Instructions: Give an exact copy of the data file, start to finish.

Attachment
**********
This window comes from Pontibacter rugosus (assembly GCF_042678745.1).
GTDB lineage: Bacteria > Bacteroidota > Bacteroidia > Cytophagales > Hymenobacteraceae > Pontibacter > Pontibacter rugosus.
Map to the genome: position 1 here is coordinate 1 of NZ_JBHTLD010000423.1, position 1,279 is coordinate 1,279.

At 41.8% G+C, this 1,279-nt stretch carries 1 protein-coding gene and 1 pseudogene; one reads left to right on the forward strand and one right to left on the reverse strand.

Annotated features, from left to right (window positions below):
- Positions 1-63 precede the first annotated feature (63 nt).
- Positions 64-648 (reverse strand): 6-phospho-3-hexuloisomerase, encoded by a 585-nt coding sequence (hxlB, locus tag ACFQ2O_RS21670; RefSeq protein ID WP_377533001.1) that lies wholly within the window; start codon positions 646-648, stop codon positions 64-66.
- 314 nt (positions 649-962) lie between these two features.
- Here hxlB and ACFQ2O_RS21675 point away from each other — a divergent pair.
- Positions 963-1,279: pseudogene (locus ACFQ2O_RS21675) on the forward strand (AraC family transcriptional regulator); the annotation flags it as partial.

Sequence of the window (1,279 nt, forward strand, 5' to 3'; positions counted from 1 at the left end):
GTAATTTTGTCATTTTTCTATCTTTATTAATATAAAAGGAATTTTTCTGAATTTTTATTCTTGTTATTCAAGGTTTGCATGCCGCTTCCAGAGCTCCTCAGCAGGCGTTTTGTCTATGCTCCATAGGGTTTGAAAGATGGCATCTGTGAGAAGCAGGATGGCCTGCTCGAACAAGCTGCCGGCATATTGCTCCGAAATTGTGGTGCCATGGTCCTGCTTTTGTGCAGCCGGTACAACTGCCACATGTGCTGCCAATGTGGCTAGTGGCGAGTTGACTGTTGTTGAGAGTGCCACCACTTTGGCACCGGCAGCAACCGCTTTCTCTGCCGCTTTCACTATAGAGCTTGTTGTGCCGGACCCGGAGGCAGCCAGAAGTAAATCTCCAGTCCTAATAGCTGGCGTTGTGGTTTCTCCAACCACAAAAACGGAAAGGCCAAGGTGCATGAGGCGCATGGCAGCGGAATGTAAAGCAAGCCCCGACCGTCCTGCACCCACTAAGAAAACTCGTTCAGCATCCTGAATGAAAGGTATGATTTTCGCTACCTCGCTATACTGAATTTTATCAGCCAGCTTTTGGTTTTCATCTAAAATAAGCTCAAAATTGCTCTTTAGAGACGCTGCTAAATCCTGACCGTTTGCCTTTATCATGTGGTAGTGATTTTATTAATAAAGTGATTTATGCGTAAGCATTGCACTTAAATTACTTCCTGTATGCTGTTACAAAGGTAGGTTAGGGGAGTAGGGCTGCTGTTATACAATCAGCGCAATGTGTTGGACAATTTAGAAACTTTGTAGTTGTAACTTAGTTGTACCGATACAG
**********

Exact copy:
This window comes from Pontibacter rugosus (assembly GCF_042678745.1).
GTDB lineage: Bacteria > Bacteroidota > Bacteroidia > Cytophagales > Hymenobacteraceae > Pontibacter > Pontibacter rugosus.
Map to the genome: position 1 here is coordinate 1 of NZ_JBHTLD010000423.1, position 1,279 is coordinate 1,279.

At 41.8% G+C, this 1,279-nt stretch carries 1 protein-coding gene and 1 pseudogene; one reads left to right on the forward strand and one right to left on the reverse strand.

Annotated features, from left to right (window positions below):
- Positions 1-63 precede the first annotated feature (63 nt).
- Positions 64-648 (reverse strand): 6-phospho-3-hexuloisomerase, encoded by a 585-nt coding sequence (hxlB, locus tag ACFQ2O_RS21670; RefSeq protein ID WP_377533001.1) that lies wholly within the window; start codon positions 646-648, stop codon positions 64-66.
- 314 nt (positions 649-962) lie between these two features.
- Here hxlB and ACFQ2O_RS21675 point away from each other — a divergent pair.
- Positions 963-1,279: pseudogene (locus ACFQ2O_RS21675) on the forward strand (AraC family transcriptional regulator); the annotation flags it as partial.

Sequence of the window (1,279 nt, forward strand, 5' to 3'; positions counted from 1 at the left end):
GTAATTTTGTCATTTTTCTATCTTTATTAATATAAAAGGAATTTTTCTGAATTTTTATTCTTGTTATTCAAGGTTTGCATGCCGCTTCCAGAGCTCCTCAGCAGGCGTTTTGTCTATGCTCCATAGGGTTTGAAAGATGGCATCTGTGAGAAGCAGGATGGCCTGCTCGAACAAGCTGCCGGCATATTGCTCCGAAATTGTGGTGCCATGGTCCTGCTTTTGTGCAGCCGGTACAACTGCCACATGTGCTGCCAATGTGGCTAGTGGCGAGTTGACTGTTGTTGAGAGTGCCACCACTTTGGCACCGGCAGCAACCGCTTTCTCTGCCGCTTTCACTATAGAGCTTGTTGTGCCGGACCCGGAGGCAGCCAGAAGTAAATCTCCAGTCCTAATAGCTGGCGTTGTGGTTTCTCCAACCACAAAAACGGAAAGGCCAAGGTGCATGAGGCGCATGGCAGCGGAATGTAAAGCAAGCCCCGACCGTCCTGCACCCACTAAGAAAACTCGTTCAGCATCCTGAATGAAAGGTATGATTTTCGCTACCTCGCTATACTGAATTTTATCAGCCAGCTTTTGGTTTTCATCTAAAATAAGCTCAAAATTGCTCTTTAGAGACGCTGCTAAATCCTGACCGTTTGCCTTTATCATGTGGTAGTGATTTTATTAATAAAGTGATTTATGCGTAAGCATTGCACTTAAATTACTTCCTGTATGCTGTTACAAAGGTAGGTTAGGGGAGTAGGGCTGCTGTTATACAATCAGCGCAATGTGTTGGACAATTTAGAAACTTTGTAGTTGTAACTTAGTTGTACCGATACAG